Why should you care?
Even if you’re not a fan of going to the dentist, you know that you should because it’s vital for helping your teeth and gums be healthy. However, taking care of your mouth is also vital to your overall health. What are these impacts? What could happen if you don’t look after your teeth?
Most people don’t’ realize that their oral health is extremely important or that problems in their mouth can affect the rest of their body. Dental hygiene is the practice of keeping the mouth, teeth, and gums clean and healthy to prevent disease. It’s often taken for granted but is an essential part of our everyday lives. Unfortunately, many individuals go without simple measures that have been proven effective in preventing oral diseases and reducing dental care costs. According to the World Health Organization (WHO), 60 – 90% of school children have at least one dental cavity, and nearly 100% of adults have at least one dental cavity. The agency further states that 15 – 20% of adults ages 35 to 44 have severe gum disease, and, in most countries, there are 1 – 10 cases of oral cancer per 100,000 people. In addition, data shows that about 30% of people worldwide between 65 – 74 don’t have any natural teeth left. Not surprisingly, the burden of oral disease is much higher in poor or disadvantaged population groups.
Another thing many people don’t realize is that their mouth has significant amounts of bacteria. Thankfully, they’re mostly harmless. Generally, your body’s natural defenses and having good oral health keep it under control. However, without proper oral hygiene, bacteria can reach levels that can lead to oral infections. Since your mouth is the entry point to your digestive and respiratory tracts, it’s easy for the bacteria to spread and cause disease.
What Can You Do to Have Good Dental Hygiene?
To have healthy teeth, you must take the proper steps every day to take care of them and prevent problems. The earlier you start practicing proper oral hygiene habits, the easier it’ll be to avoid costly dental procedures and long-term health issues.
The number one thing you should do is brush regularly because it removes the plaque that causes tooth decay and stimulates your gums to help prevent gum disease. It’s key to brush your teeth and gums twice a day for at least two minutes each time. It’s essential to use a soft-bristled toothbrush and toothpaste that contains fluoride. When brushing, take your time, move the toothbrush in gentle, circular motions. Since plaque can also build up on your tongue, gently brush it every time you brush your teeth. Don’t go to bed without brushing your teeth. You should replace your toothbrush every three months or sooner if bristles are splayed or worn. Look for dental products that have the American Dental Association’s Seal of Acceptance. There are kinds of toothpaste available that are designed to battle gum disease.
It’s vital to treat flossing as important as brushing because it gets out little pieces of food that may get stuck between your teeth and stimulates your gums, which helps lower inflammation in the area. Flossing once a day is usually sufficient to get these benefits. If you have trouble flossing due to arthritis or other conditions, there are plenty of tools that can help, such as a Waterpik water flosser.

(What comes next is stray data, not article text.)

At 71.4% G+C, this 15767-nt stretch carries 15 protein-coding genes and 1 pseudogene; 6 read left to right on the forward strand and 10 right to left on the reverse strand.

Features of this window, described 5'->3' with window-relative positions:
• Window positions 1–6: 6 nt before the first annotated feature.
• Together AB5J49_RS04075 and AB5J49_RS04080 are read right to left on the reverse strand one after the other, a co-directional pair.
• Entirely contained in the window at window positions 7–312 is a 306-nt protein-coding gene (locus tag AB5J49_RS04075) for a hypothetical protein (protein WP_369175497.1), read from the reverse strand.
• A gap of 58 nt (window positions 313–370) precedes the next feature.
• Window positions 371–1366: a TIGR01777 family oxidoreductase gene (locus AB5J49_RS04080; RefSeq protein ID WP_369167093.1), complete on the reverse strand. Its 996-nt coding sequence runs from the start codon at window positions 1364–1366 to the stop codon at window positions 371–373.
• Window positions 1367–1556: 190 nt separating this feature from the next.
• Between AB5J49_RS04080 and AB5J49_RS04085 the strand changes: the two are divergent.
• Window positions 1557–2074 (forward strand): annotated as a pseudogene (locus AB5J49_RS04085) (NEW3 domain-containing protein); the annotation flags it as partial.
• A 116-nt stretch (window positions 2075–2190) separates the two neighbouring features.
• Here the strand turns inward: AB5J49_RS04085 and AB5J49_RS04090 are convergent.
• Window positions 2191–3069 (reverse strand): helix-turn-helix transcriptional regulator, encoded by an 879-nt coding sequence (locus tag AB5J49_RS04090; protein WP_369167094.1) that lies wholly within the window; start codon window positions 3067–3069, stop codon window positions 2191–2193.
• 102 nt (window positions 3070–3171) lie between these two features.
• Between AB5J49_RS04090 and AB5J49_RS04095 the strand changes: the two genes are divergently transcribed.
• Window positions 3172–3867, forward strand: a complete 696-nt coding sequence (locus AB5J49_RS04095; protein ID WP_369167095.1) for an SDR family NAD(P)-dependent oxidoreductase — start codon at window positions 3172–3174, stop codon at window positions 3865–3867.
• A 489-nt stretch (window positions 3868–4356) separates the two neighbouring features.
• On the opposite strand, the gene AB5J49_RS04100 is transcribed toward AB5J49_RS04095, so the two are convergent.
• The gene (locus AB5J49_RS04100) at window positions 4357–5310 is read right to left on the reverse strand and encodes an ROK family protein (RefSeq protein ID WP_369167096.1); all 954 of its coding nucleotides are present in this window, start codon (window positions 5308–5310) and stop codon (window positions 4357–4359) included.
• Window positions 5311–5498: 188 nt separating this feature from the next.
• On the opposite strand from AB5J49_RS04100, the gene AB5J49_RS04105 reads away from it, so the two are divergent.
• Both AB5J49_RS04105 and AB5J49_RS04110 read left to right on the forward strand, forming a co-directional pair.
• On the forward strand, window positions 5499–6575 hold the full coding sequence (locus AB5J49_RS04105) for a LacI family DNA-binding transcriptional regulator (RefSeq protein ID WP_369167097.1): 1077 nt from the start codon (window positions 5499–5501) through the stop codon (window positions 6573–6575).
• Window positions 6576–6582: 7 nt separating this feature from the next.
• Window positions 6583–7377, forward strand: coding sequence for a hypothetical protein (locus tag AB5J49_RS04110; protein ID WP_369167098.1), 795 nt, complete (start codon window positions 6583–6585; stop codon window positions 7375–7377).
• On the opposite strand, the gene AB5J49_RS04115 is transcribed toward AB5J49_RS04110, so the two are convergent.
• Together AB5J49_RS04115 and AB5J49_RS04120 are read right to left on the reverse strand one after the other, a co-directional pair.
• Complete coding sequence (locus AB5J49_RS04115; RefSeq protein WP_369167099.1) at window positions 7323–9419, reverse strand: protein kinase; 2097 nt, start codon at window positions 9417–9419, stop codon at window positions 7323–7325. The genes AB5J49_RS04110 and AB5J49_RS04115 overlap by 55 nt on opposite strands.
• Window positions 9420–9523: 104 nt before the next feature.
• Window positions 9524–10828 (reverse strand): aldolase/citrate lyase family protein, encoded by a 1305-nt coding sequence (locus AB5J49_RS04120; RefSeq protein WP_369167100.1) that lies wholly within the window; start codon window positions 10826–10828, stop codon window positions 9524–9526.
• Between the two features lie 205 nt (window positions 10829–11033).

Once you’re done brushing and flossing, use mouthwash. It helps in three ways by reducing the amount of acid in the mouth, cleaning hard-to-brush areas in and around the gums, and re-mineralizing your teeth. If you have sensitive, there are specific brands of toothpaste and mouthwash available.
A critical step to having good oral health is to eat a healthy diet that doesn’t include foods with added sugars. Some foods have hidden sugars, like condiments (ex. ketchup and barbecue sauce), sliced fruit or applesauce in cans or jars that have added sugars, flavored yogurt, pasta sauce, sweetened iced tea, soda, sports drinks, juice or juice blends, granola, cereal bars, and muffins. It would help if you also tried to limit the number of acidic foods you eat, such as fruits, tea, and coffee. Both erode the enamel on your teeth. Rinse your mouth out after meals with water because it helps to flush away some of these products. Another option is to chew sugarless gum. Try to avoid snacking as well since this can contribute to particles remaining on your teeth. It’s crucial not to use tobacco products. It’s also essential to protect your teeth with a mouth guard during athletics.
You should see your dentist at least twice a year. They can detect a whole lot more than cavities. Some of these are vitamin deficiencies, acid reflux, tooth grinding, diabetes, osteoporosis, heart problems, dementia, mental health issues, and oral cancers. It’s important to tell your dentist about changes in your overall health, particularly any recent illnesses or chronic conditions. You should also provide an updated copy of your medication, both prescription and over-the-counter products. If you use tobacco, talk to your dentist about options for quitting.
During the exam, your dentist will use a tool, a probe, to measure your gum pockets. By using this small ruler, your dentist can tell whether or not you have gum disease or receding gums. In a healthy mouth, the depth of the pockets between the teeth is usually between 1 and 3 millimeters (mm). Any measurement higher than that may mean you have gum disease.
The next step is a professional cleaning, which a dental hygienist usually does. These cleanings can eliminate any plaque and tartar (hardened plaque) you may have missed while brushing and flossing. This part is often done with a small scraper. After all the tartar is removed, the hygienist will use a high-powered toothbrush to brush your teeth. This is followed by flossing and rinsing to wash out any debris. Sometimes, you might need a deep cleaning (scaling and root planning) to remove tartar from above and below the gumline that can’t be reached during a routine cleaning.